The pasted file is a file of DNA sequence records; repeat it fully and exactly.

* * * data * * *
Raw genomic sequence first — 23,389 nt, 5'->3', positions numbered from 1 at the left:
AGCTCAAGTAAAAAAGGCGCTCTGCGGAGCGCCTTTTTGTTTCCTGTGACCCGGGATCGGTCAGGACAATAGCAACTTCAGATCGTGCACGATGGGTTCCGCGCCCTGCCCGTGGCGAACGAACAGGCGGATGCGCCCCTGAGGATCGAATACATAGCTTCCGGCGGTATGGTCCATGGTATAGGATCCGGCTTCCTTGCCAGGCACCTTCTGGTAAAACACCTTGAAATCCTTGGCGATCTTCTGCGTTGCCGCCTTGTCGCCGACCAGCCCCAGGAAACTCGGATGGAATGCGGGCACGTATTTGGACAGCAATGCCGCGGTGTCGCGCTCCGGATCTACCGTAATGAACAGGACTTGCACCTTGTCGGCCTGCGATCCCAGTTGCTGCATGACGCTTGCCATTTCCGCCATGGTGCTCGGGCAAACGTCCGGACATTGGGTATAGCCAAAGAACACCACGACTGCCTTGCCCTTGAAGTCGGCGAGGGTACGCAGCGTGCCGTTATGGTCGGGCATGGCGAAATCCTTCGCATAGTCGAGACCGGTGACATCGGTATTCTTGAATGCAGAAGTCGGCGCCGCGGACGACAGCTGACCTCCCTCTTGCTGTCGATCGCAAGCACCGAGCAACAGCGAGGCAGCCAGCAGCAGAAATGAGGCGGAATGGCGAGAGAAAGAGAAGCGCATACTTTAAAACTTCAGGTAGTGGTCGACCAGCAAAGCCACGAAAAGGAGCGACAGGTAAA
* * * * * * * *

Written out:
Raw genomic sequence first — 23,389 nt, 5'->3', positions numbered from 1 at the left:
AGCTCAAGTAAAAAAGGCGCTCTGCGGAGCGCCTTTTTGTTTCCTGTGACCCGGGATCGGTCAGGACAATAGCAACTTCAGATCGTGCACGATGGGTTCCGCGCCCTGCCCGTGGCGAACGAACAGGCGGATGCGCCCCTGAGGATCGAATACATAGCTTCCGGCGGTATGGTCCATGGTATAGGATCCGGCTTCCTTGCCAGGCACCTTCTGGTAAAACACCTTGAAATCCTTGGCGATCTTCTGCGTTGCCGCCTTGTCGCCGACCAGCCCCAGGAAACTCGGATGGAATGCGGGCACGTATTTGGACAGCAATGCCGCGGTGTCGCGCTCCGGATCTACCGTAATGAACAGGACTTGCACCTTGTCGGCCTGCGATCCCAGTTGCTGCATGACGCTTGCCATTTCCGCCATGGTGCTCGGGCAAACGTCCGGACATTGGGTATAGCCAAAGAACACCACGACTGCCTTGCCCTTGAAGTCGGCGAGGGTACGCAGCGTGCCGTTATGGTCGGGCATGGCGAAATCCTTCGCATAGTCGAGACCGGTGACATCGGTATTCTTGAATGCAGAAGTCGGCGCCGCGGACGACAGCTGACCTCCCTCTTGCTGTCGATCGCAAGCACCGAGCAACAGCGAGGCAGCCAGCAGCAGAAATGAGGCGGAATGGCGAGAGAAAGAGAAGCGCATACTTTAAAACTTCAGGTAGTGGTCGACCAGCAAAGCCACGAAAAGGAGCGACAGGTAAA